French

- WJEC

Level 3

Who is this course for?

If you already know that you are good at languages, then learning French is a useful choice, as it is the official language of France, an official language of the European Union, and it is also spoken in parts of Belgium, Switzerland and Canada as well as many countries in Africa, such as Senegal and Ivory Coast.

Studying the language is not only about understanding the grammar and structure of the language, it is also about how people live and use the language on a day-to-day basis. You will develop your ability and confidence to use and understand the language and the culture.

Formal Entry Requirements

All students studying for A Level would be expected to have five GCSEs A*-C in academic subjects (of which two must be B grades) including GCSE English Language. We will count Level 2 Btec Diplomas towards this total, but only merits and distinctions will be counted and each diploma will count as one GCSE. Additionally, you will need GCSE French at B or above.

What does the course involve?

We aim to build on what you have learnt for GCSE in order to give you the confidence to be able to use French in class and on visits to the country. It helps if you have an interest in grammar, as accurate use of the language is even more important at AS and A Level.

French can be studied in either your first or second year as an AS Level qualification or over two years as a full A Level.

A typical class includes a wide range of activities and starts with some general conversation in French. We then study some aspects of the structure of the language, and then look at some source material in French, using sound recordings or video extracts, written and spoken sources or the Internet. Most listening work is done individually, using sound files stored on the college computer system.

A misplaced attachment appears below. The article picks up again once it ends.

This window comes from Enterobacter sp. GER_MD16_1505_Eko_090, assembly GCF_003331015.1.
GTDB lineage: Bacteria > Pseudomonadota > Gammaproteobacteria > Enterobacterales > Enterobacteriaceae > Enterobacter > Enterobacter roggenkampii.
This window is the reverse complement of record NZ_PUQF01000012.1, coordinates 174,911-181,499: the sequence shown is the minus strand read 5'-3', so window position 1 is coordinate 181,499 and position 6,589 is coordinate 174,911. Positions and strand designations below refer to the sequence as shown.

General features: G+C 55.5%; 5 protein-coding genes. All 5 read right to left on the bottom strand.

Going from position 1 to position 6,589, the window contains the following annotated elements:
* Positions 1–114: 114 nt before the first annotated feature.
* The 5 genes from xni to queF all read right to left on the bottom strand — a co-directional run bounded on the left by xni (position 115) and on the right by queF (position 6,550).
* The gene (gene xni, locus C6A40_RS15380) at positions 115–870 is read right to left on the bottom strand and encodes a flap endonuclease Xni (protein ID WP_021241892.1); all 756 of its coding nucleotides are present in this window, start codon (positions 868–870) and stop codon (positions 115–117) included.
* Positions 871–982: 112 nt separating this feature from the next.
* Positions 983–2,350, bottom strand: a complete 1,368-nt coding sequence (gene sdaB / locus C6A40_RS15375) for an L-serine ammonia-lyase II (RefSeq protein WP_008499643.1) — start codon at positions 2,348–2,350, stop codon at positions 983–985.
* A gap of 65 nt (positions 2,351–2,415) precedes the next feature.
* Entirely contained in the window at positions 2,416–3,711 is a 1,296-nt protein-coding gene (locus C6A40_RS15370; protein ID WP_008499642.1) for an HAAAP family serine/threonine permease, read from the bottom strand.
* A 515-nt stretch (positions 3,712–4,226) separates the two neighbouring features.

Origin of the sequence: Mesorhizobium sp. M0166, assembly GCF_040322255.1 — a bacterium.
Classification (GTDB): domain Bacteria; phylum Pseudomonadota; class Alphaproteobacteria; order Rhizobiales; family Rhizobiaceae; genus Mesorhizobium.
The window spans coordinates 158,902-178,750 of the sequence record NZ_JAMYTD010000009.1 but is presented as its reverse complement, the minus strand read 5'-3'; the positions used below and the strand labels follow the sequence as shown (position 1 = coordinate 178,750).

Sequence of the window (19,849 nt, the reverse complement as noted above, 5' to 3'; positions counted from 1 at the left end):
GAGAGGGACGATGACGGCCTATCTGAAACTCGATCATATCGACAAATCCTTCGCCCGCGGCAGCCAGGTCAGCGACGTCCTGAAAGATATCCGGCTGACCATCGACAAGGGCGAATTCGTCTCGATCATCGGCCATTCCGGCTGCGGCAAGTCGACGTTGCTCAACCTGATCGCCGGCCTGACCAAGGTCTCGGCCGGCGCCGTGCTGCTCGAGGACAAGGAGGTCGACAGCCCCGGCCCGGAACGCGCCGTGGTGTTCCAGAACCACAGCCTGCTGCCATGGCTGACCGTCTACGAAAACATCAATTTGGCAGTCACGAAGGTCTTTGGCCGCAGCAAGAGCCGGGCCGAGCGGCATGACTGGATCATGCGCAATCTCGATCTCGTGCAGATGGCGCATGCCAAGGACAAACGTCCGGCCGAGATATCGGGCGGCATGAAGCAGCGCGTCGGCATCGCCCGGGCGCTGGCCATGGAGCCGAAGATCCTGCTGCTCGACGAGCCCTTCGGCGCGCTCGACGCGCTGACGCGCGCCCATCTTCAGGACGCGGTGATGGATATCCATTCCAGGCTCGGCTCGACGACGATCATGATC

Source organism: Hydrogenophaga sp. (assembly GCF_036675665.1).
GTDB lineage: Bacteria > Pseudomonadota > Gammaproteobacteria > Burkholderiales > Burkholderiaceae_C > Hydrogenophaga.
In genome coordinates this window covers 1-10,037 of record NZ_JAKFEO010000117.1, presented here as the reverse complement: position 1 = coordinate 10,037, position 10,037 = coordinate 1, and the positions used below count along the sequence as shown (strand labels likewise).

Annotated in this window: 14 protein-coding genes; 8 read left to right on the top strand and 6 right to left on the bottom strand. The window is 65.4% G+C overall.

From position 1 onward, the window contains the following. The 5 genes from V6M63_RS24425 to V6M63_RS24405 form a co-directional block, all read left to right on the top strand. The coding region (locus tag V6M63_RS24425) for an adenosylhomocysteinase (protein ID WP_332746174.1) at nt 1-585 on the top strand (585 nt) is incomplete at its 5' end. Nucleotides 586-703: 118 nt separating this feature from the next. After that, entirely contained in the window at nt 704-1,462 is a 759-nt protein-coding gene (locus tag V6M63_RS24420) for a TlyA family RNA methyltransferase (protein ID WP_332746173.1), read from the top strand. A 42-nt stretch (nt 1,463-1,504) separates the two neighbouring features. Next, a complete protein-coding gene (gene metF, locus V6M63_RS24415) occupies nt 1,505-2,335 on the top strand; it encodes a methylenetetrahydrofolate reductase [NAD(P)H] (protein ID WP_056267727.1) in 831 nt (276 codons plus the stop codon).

AS Level French will cover the following topics:

• Leisure and Lifestyles, including travel and tourism, sport, hobbies, entertainment, customs and traditions; healthy living - health and nutrition, diet and exercise; unhealthy living - drugs, AIDs, smoking, alcohol.
• The Individual and Society, including relationships and responsibilities, gender issues, youth culture (values, peer groups, fashions and trends) education, vocational training and future careers.

A2 Level French will cover the following topics:

• Environmental Issues, including technology pollution, global warming, transport, energy, nuclear energy, renewable energies, conservation, recycling, sustainability.
• Social and Political Issues, including the role of the media, racism, immigration, social exclusion and integration, terrorism, the world of work (employment, commerce, globalisation, etc).
• Two cultural topics from: the World of Cinema, the World of Literature, the Regions of France.

You will develop the ability to speak and write about these topics in French.

How will I be assessed?

Both AS and A Level French are assessed through pairs of examinations: one in Listening/Reading & Writing and one in Speaking. The examinations are a mixture of short answers, structured questions, essays and a speaking test. There is no course work involved in the subject. You take one exam for each of the units; so that’s two for the AS Level and a total of four for the full A Level. Any of the units can be retaken if you don’t do as well as you had hoped.

Where can I go next?

Apart from being beneficial at a personal level, your A Level in French can help with quite a few career paths. For those who want to specialise in language, there are teaching, translation or interpreting. There are also travel and tourism, journalism and the diplomatic service. You can combine a lot of subjects at university with French. Here are just a few examples: Art & French, Business & French, History & French, Law & French, Mathematics & French, etc... But even as an engineer or designer, being proficient in a language will give you broader career options.